The Loudest Voice of Dissent

By Morning Fizz December 3, 2009

fizz1. Mayor-elect Mike McGinn's third town hall meeting since the November election, held last night at Rainier Beach High School, was a far more contentious event than the first and second ones. Attendees asked tough questions about McGinn's plans as mayor, including: How did he plan to increase equity between North and South End schools? And what did he plan to do this winter to help homeless people get shelter?

Also: Why did he choose Windermere real estate agent Darryl Smith as deputy mayor, given Smith's controversial history in the South End? Smith, an African American Columbia City resident, opposed a move by social service agency Casa Latina to locate a new day center for migrant workers in the Rainier Valley. Smith's opposition caused tension between the black and Latino communities in the South End. (Casa Latina eventually located in the Central District.)

Smith, who presided over last night's meeting, did not respond to a direct question from an audience member about his appointment as one of McGinn's deputy mayors.

2. In a conversation with PubliCola yesterday, McGinn addressed the fact that his other deputy mayor, Phil Fujii, is currently a high-ranking employee at Vulcan, the controversial developer. Noting that Fujii had previously worked at the city for 24 years, including a lengthy stint under popular Department of Neighborhoods director Jim Diers, McGinn said, "I just think it's a disservice to Phil to focus solely on his time at Vulcan. He spent 24 years at the city ... We're getting him back."

McGinn said Fujii had twice been the second runner-up to direct DON—once when Greg Nickels eventually picked Diers' replacement, Yvonne Sanchez, in 2002— and again when Nickels chose Sanchez's replacement in 2007, Stella Chao.

3. How is Charla Neuman, Joe Mallahan's former spokeswoman, filling her days? Teaching political communications strategy to Cascadia Community College kids, according to her Twitter feed.

[caption id="attachment_20130" align="alignleft" width="350" caption="A supporter of sidewalks on 8th Ave. NE"]A supporter of sidewalks on 8th Ave. NE[/caption]

4. As neighborhood district councils across the city are deciding which sidewalk projects they want built with Bridging the Gap levy money under the just-adopted pedestrian master plan, one—the North District Council—has so many projects in the queue that community members are actively lobbying for  (and against their own) projects.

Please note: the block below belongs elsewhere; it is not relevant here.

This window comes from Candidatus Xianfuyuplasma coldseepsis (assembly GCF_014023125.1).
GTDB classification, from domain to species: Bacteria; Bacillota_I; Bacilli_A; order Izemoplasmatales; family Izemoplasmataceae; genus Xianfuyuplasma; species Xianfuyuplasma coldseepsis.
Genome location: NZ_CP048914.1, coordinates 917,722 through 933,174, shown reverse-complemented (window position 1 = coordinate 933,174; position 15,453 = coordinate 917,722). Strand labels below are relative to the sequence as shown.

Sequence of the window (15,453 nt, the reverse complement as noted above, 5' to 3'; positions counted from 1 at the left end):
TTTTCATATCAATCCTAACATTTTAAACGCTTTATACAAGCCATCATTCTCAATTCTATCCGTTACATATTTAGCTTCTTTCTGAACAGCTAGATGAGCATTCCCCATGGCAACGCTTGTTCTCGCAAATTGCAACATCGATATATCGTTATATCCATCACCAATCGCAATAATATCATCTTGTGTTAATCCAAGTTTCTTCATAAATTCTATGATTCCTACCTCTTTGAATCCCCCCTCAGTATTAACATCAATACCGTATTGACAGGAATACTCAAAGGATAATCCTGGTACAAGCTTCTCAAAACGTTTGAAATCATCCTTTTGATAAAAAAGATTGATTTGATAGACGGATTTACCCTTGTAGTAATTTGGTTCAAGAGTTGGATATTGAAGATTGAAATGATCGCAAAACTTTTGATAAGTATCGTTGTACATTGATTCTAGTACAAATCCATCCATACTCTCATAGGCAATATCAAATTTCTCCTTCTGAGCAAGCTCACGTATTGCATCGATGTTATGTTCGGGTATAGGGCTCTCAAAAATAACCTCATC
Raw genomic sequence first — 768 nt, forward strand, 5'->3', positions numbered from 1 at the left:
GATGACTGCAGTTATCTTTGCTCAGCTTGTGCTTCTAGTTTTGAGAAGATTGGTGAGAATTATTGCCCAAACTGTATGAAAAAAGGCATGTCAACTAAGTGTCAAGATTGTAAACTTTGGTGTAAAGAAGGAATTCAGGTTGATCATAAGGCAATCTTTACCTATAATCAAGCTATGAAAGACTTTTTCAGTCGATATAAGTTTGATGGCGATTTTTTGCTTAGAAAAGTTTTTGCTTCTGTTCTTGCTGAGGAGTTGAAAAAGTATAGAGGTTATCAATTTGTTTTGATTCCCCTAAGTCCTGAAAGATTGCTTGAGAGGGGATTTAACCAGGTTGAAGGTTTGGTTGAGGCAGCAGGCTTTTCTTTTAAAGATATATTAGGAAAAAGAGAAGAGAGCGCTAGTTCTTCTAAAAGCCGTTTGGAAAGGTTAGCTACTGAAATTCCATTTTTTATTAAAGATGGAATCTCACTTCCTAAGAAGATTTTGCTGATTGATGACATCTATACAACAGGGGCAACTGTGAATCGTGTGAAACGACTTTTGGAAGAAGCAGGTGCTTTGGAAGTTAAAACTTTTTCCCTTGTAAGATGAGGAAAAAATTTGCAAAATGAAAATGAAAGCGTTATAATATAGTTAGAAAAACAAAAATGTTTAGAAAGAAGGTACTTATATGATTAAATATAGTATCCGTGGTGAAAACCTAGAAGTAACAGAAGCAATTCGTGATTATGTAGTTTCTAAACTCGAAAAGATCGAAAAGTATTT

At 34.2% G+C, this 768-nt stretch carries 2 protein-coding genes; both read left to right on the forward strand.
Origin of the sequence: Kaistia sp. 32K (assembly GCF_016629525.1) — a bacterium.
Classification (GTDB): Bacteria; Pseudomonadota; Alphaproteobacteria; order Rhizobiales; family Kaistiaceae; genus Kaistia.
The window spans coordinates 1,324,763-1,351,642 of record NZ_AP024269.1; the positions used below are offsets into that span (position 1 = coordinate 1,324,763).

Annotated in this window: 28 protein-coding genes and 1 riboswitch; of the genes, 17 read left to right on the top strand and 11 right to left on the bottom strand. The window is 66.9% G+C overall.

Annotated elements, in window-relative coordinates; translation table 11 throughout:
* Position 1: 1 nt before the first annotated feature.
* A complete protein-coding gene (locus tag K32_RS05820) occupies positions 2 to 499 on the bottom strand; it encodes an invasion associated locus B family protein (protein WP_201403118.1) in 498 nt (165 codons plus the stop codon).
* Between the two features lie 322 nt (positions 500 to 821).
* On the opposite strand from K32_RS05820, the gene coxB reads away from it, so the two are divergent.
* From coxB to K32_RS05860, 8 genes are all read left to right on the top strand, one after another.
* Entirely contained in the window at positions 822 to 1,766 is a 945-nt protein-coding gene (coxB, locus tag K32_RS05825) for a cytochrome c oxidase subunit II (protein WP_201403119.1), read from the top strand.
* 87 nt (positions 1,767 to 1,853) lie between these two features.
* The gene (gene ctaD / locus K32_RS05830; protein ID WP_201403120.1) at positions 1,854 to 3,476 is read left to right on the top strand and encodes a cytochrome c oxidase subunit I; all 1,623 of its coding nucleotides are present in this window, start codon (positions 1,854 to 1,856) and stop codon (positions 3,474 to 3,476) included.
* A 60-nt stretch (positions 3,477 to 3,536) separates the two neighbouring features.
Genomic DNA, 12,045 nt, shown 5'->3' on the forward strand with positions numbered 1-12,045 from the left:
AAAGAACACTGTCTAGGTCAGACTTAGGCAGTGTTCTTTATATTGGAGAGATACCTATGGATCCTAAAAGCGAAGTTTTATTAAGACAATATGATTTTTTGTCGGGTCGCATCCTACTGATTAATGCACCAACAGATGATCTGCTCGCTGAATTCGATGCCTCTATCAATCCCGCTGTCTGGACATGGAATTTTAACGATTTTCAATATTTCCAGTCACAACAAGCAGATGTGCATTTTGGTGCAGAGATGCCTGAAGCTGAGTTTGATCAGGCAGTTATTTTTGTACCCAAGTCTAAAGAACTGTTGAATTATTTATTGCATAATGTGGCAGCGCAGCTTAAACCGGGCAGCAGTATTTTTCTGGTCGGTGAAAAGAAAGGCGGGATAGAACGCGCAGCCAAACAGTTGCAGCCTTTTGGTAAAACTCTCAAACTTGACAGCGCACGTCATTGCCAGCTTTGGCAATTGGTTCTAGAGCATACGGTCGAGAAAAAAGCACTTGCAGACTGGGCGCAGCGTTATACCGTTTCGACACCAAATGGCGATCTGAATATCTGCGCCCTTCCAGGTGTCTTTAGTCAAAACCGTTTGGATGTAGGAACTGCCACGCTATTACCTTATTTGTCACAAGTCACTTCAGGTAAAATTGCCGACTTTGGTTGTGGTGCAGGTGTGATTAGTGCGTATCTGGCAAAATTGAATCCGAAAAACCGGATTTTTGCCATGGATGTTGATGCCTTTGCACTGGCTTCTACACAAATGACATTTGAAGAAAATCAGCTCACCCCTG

At last night's North District Council meeting, folks made passionate cases for eight sidewalk projects in north end neighborhoods including Lake City, Maple Leaf, and Pinehurst. One project, Eighth Ave. NE just north of Olympic View Elementary, has more than 300 signatures in support. The council will ultimately pick three projects to forward to the city's department of transportation.

According to a North End insider involved in the discussions, it's  that a project in Lake City connecting hundreds of people to Fred Meyer on 33rd Ave. NE is the most likely candidate for city funding, because it scores high on the criteria for projects funded under the pedestrian master plan—a large number of pedestrians in the area, a large population of seniors, kids and people in wheelchairs, the fact that the community has been pushing this project for a long time, the fact that the project is in the middle of a hub urban village (Lake City), and the fact that there's a lot of multi-family housing nearby.

5. At its meeting last night, the city's Ethics and Elections Commission discussed whether city officials should be allowed to use social media like Twitter and Facebook, and whether their use of social media is subject to the ethics and elections code. (In short, ethics director Wayne Barnett argued: Yes, they should, and no, they're not subject to ethics laws, as long as officials aren't tweeting or writing Facebook updates on city computers or city time).

The loudest voice of dissent? Community activist Chris Leman, who argued vehemently against the recommendation at last night's meeting. City Council member Tim Burgess made note of Leman's on  Facebook (of course), sparking a lively debate in the comments.
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